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Bird watching at Crane Lake

Birds have been descending on Mark Twain National Forest’s Crane Lake over the past month as the Forest Service has worked to dislodge woody debris from the dam’s outlet structure.

As material was removed, the lake lowered and exposed shoreline and lake bed areas. These exposed areas have provided birds with a bountiful buffet of invertebrates.

People are seeing a variety of species from small shorebirds to bald eagles, which are often seen soaring over the lake and surrounding hills. The double-crested cormorants shown in the picture were resting on some stick-ups along the shoreline one early morning.

A partial drawdown at Crane Lake is being maintained to address issues with the dam. The Forest Service is in the process of constructing a temporary boat ramp at the lake so that boaters and anglers can access the lake with the lowered water levels.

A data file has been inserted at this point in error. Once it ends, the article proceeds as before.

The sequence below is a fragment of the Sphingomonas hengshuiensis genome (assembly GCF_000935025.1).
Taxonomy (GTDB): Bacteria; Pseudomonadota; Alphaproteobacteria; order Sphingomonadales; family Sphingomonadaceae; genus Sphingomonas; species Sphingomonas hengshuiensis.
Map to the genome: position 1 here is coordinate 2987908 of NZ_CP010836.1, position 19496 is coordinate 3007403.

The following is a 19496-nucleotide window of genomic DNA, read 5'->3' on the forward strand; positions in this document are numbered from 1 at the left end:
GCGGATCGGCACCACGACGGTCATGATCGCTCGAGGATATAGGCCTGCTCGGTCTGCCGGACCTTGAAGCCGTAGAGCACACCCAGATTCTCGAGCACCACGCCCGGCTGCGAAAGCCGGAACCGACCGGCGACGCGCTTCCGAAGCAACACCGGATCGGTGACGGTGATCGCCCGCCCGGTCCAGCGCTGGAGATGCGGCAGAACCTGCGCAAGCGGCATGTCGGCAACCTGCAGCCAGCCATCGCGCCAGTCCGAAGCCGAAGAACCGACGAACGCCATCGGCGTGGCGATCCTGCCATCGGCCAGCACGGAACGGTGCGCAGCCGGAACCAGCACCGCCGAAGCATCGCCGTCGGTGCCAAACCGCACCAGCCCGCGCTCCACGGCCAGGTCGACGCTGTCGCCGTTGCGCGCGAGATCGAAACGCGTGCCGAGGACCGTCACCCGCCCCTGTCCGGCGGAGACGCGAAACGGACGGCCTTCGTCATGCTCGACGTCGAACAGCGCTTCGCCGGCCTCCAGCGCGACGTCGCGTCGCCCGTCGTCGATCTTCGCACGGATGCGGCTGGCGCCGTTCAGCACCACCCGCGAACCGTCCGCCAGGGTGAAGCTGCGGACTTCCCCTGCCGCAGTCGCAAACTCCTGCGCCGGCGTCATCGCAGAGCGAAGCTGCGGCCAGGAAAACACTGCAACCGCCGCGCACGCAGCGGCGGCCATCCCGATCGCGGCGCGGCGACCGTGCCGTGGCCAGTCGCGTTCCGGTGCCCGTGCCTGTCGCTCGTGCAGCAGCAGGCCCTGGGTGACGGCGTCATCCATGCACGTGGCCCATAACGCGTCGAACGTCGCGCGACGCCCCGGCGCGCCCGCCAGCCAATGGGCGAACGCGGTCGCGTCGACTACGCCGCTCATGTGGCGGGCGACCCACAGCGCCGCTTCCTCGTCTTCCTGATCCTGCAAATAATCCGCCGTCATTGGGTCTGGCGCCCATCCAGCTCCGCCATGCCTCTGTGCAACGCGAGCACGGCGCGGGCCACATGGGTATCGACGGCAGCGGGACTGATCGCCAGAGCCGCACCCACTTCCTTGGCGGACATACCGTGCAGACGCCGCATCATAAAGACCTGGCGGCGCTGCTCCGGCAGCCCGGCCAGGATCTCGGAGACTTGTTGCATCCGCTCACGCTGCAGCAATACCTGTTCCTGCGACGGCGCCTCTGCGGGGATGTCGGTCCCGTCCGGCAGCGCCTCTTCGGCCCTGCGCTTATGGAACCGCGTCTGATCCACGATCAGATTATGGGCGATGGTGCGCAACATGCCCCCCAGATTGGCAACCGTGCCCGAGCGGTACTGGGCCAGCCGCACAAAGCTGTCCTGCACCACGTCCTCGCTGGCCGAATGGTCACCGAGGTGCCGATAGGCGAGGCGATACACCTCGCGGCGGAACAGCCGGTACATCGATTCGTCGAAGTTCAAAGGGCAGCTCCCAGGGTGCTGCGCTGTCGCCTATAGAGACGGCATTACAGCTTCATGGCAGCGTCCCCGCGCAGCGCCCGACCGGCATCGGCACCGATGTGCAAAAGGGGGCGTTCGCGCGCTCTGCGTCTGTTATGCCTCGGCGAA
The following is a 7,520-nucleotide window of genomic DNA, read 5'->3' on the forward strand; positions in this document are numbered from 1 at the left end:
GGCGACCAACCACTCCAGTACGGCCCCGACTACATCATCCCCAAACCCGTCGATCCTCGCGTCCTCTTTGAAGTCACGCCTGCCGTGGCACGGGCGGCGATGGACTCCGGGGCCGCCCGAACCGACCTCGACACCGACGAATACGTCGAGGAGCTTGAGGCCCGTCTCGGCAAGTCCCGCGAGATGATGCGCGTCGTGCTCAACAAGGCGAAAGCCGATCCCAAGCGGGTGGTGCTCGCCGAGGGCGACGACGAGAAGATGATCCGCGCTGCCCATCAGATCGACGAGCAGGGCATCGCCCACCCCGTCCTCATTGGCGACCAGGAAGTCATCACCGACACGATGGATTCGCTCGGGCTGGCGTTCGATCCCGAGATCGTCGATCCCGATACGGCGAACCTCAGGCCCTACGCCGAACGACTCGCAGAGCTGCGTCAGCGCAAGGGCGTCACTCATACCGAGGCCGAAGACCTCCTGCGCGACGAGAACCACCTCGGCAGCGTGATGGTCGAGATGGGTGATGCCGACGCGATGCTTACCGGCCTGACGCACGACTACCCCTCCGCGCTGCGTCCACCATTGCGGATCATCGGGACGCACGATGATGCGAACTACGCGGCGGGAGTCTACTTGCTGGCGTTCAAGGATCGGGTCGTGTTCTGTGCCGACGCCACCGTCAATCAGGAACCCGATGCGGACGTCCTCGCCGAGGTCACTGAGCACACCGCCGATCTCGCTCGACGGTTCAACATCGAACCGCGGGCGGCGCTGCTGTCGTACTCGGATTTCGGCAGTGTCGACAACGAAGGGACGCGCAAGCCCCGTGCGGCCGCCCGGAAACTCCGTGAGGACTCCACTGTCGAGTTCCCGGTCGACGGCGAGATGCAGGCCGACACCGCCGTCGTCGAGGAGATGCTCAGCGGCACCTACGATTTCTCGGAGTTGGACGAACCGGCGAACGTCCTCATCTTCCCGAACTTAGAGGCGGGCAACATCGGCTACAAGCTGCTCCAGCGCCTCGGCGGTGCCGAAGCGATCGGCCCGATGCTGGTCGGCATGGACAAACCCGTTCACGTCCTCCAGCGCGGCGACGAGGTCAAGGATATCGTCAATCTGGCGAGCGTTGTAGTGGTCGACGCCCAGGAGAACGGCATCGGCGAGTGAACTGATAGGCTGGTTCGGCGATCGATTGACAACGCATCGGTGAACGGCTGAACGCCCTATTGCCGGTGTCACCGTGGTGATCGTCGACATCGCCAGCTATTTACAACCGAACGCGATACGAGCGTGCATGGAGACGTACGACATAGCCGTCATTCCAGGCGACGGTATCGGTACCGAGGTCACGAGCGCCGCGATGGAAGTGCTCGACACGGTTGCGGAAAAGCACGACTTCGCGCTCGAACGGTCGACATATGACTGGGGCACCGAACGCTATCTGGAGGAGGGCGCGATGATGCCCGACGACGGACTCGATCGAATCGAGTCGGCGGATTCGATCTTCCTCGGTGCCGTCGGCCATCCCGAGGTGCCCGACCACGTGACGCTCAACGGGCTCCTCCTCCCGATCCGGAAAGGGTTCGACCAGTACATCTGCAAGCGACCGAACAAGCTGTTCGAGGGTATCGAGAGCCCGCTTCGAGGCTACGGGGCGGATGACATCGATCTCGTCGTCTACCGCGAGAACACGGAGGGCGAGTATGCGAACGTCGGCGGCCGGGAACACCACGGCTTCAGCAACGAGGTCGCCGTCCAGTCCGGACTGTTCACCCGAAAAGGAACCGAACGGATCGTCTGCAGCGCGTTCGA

Birdwatchers can hike the 4.5 mile Crane Lake National Recreation Trail to view the various birds that are visiting the lake. To find Crane Lake, take Hwy. E south for 9 miles from Ironton, Missouri; right on Iron county road 124 for 2.5 miles; and then left on Iron County Road 131 for 2 miles.

Birds like these double-crested cormorants descend on Mark Twain National Forest’s Crane Lake.

Birds like these double-crested cormorants descend on Mark Twain National Forest’s Crane Lake.

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